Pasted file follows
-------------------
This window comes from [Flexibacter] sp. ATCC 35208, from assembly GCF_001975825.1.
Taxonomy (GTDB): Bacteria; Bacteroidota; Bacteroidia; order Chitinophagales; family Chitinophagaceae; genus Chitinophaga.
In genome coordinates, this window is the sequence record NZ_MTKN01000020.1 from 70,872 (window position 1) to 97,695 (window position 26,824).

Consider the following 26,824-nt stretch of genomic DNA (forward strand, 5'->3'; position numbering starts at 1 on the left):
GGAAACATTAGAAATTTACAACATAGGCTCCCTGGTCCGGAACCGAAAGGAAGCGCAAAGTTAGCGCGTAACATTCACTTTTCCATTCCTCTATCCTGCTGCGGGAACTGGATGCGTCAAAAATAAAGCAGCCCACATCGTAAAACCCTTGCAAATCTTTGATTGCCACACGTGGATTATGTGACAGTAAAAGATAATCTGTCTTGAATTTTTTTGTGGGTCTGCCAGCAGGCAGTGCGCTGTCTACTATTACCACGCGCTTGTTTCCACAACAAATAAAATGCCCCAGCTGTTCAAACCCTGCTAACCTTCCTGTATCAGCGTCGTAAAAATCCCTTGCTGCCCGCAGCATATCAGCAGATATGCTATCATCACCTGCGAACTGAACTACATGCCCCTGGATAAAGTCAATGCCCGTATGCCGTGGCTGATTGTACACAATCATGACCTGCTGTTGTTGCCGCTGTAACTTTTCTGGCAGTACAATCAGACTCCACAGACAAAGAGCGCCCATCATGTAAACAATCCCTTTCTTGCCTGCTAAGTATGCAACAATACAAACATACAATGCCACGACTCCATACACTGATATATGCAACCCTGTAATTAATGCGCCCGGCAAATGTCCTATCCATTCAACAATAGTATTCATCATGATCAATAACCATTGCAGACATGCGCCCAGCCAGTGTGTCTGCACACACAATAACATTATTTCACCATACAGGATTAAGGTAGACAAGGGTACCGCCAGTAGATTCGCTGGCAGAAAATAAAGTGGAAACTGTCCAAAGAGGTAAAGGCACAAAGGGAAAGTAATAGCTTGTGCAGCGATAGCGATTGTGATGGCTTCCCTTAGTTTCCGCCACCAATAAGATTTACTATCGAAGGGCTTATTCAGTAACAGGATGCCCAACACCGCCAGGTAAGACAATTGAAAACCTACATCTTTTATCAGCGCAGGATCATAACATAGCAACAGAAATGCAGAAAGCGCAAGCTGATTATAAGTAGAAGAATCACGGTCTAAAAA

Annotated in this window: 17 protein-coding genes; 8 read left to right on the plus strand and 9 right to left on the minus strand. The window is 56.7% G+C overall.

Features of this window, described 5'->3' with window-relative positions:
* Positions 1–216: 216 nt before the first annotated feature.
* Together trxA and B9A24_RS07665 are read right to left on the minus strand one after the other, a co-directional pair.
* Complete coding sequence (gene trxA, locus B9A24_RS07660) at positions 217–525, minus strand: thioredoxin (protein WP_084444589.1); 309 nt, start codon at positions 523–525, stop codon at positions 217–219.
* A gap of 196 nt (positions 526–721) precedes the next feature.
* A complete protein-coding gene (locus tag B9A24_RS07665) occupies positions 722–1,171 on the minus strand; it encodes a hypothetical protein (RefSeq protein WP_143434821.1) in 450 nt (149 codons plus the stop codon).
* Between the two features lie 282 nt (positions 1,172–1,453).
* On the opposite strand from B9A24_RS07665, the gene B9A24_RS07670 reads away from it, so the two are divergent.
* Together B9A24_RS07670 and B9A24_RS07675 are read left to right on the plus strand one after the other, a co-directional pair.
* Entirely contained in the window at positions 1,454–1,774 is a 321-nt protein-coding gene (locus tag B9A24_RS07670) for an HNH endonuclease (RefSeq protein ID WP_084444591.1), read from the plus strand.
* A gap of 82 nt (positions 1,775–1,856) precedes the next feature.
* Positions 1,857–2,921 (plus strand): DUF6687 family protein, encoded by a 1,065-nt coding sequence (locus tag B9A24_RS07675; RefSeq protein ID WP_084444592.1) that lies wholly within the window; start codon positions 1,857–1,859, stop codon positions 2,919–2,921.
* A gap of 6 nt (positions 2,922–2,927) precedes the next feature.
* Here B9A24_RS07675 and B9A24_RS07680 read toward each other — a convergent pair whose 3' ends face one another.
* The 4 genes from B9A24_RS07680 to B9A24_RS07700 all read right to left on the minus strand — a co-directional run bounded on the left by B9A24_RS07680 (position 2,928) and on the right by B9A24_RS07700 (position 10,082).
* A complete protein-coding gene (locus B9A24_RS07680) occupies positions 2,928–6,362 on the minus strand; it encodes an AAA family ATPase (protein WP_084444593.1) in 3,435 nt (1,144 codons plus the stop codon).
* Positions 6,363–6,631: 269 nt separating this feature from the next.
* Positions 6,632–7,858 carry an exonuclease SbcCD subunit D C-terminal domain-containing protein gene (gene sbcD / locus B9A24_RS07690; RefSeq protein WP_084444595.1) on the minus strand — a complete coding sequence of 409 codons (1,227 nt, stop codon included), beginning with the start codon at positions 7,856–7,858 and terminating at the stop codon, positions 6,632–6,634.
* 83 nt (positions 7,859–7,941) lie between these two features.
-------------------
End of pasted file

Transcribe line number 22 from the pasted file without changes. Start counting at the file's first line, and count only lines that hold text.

* A complete protein-coding gene (locus B9A24_RS07680) occupies positions 2,928–6,362 on the minus strand; it encodes an AAA family ATPase (protein WP_084444593.1) in 3,435 nt (1,144 codons plus the stop codon).